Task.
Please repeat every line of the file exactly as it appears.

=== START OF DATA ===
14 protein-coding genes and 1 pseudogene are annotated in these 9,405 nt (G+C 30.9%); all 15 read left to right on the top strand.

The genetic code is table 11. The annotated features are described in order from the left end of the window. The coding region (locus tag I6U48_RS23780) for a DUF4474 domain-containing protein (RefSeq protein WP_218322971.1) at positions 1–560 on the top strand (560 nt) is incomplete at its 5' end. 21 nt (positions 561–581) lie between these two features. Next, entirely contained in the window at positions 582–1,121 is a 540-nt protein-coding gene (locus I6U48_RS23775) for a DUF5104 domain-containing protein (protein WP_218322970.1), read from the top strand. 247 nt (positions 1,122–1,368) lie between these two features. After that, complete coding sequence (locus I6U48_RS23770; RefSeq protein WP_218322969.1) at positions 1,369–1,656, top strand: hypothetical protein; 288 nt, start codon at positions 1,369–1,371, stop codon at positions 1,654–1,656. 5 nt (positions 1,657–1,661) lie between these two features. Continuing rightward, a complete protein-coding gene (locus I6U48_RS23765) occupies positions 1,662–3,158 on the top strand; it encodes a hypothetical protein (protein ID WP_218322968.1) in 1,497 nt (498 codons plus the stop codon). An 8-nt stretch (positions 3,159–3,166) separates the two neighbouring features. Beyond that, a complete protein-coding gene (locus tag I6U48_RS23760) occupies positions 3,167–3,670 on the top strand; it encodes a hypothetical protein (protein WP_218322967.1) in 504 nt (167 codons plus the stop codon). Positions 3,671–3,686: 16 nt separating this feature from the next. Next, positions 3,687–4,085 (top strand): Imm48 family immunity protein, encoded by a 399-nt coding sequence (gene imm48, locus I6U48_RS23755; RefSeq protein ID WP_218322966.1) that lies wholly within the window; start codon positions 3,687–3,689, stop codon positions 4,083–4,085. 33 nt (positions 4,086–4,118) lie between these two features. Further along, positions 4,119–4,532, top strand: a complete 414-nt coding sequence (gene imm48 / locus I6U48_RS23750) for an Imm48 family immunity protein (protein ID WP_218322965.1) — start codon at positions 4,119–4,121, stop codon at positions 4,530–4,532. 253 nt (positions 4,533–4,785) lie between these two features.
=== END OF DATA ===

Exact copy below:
14 protein-coding genes and 1 pseudogene are annotated in these 9,405 nt (G+C 30.9%); all 15 read left to right on the top strand.

The genetic code is table 11. The annotated features are described in order from the left end of the window. The coding region (locus tag I6U48_RS23780) for a DUF4474 domain-containing protein (RefSeq protein WP_218322971.1) at positions 1–560 on the top strand (560 nt) is incomplete at its 5' end. 21 nt (positions 561–581) lie between these two features. Next, entirely contained in the window at positions 582–1,121 is a 540-nt protein-coding gene (locus I6U48_RS23775) for a DUF5104 domain-containing protein (protein WP_218322970.1), read from the top strand. 247 nt (positions 1,122–1,368) lie between these two features. After that, complete coding sequence (locus I6U48_RS23770; RefSeq protein WP_218322969.1) at positions 1,369–1,656, top strand: hypothetical protein; 288 nt, start codon at positions 1,369–1,371, stop codon at positions 1,654–1,656. 5 nt (positions 1,657–1,661) lie between these two features. Continuing rightward, a complete protein-coding gene (locus I6U48_RS23765) occupies positions 1,662–3,158 on the top strand; it encodes a hypothetical protein (protein ID WP_218322968.1) in 1,497 nt (498 codons plus the stop codon). An 8-nt stretch (positions 3,159–3,166) separates the two neighbouring features. Beyond that, a complete protein-coding gene (locus tag I6U48_RS23760) occupies positions 3,167–3,670 on the top strand; it encodes a hypothetical protein (protein WP_218322967.1) in 504 nt (167 codons plus the stop codon). Positions 3,671–3,686: 16 nt separating this feature from the next. Next, positions 3,687–4,085 (top strand): Imm48 family immunity protein, encoded by a 399-nt coding sequence (gene imm48, locus I6U48_RS23755; RefSeq protein ID WP_218322966.1) that lies wholly within the window; start codon positions 3,687–3,689, stop codon positions 4,083–4,085. 33 nt (positions 4,086–4,118) lie between these two features. Further along, positions 4,119–4,532, top strand: a complete 414-nt coding sequence (gene imm48 / locus I6U48_RS23750) for an Imm48 family immunity protein (protein ID WP_218322965.1) — start codon at positions 4,119–4,121, stop codon at positions 4,530–4,532. 253 nt (positions 4,533–4,785) lie between these two features.